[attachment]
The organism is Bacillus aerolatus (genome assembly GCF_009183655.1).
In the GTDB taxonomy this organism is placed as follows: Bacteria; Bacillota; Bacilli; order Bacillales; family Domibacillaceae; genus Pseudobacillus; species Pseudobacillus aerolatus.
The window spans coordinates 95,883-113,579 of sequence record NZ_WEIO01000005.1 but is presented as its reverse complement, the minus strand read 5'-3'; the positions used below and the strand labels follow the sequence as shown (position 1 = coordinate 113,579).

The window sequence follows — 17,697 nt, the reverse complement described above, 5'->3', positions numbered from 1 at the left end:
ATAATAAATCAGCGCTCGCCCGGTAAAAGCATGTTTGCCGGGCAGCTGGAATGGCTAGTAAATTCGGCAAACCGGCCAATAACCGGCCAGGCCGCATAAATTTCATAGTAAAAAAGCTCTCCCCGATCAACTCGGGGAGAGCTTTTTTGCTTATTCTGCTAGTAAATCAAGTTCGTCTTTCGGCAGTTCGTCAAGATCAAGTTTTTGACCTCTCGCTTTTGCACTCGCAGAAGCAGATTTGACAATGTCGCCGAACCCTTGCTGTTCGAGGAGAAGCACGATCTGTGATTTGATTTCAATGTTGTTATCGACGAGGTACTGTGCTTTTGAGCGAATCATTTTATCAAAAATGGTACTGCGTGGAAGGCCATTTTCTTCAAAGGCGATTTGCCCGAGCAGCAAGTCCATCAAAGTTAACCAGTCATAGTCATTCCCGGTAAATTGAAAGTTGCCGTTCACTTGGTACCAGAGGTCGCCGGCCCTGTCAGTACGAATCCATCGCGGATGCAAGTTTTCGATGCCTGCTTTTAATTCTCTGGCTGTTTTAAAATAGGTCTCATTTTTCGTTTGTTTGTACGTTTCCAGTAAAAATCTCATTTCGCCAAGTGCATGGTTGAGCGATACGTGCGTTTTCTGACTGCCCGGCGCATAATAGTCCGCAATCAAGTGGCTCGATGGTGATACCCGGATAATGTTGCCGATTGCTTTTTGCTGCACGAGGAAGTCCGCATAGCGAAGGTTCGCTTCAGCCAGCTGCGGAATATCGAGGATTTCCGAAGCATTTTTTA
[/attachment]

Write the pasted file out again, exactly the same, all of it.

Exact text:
The organism is Bacillus aerolatus (genome assembly GCF_009183655.1).
In the GTDB taxonomy this organism is placed as follows: Bacteria; Bacillota; Bacilli; order Bacillales; family Domibacillaceae; genus Pseudobacillus; species Pseudobacillus aerolatus.
The window spans coordinates 95,883-113,579 of sequence record NZ_WEIO01000005.1 but is presented as its reverse complement, the minus strand read 5'-3'; the positions used below and the strand labels follow the sequence as shown (position 1 = coordinate 113,579).

The window sequence follows — 17,697 nt, the reverse complement described above, 5'->3', positions numbered from 1 at the left end:
ATAATAAATCAGCGCTCGCCCGGTAAAAGCATGTTTGCCGGGCAGCTGGAATGGCTAGTAAATTCGGCAAACCGGCCAATAACCGGCCAGGCCGCATAAATTTCATAGTAAAAAAGCTCTCCCCGATCAACTCGGGGAGAGCTTTTTTGCTTATTCTGCTAGTAAATCAAGTTCGTCTTTCGGCAGTTCGTCAAGATCAAGTTTTTGACCTCTCGCTTTTGCACTCGCAGAAGCAGATTTGACAATGTCGCCGAACCCTTGCTGTTCGAGGAGAAGCACGATCTGTGATTTGATTTCAATGTTGTTATCGACGAGGTACTGTGCTTTTGAGCGAATCATTTTATCAAAAATGGTACTGCGTGGAAGGCCATTTTCTTCAAAGGCGATTTGCCCGAGCAGCAAGTCCATCAAAGTTAACCAGTCATAGTCATTCCCGGTAAATTGAAAGTTGCCGTTCACTTGGTACCAGAGGTCGCCGGCCCTGTCAGTACGAATCCATCGCGGATGCAAGTTTTCGATGCCTGCTTTTAATTCTCTGGCTGTTTTAAAATAGGTCTCATTTTTCGTTTGTTTGTACGTTTCCAGTAAAAATCTCATTTCGCCAAGTGCATGGTTGAGCGATACGTGCGTTTTCTGACTGCCCGGCGCATAATAGTCCGCAATCAAGTGGCTCGATGGTGATACCCGGATAATGTTGCCGATTGCTTTTTGCTGCACGAGGAAGTCCGCATAGCGAAGGTTCGCTTCAGCCAGCTGCGGAATATCGAGGATTTCCGAAGCATTTTTTA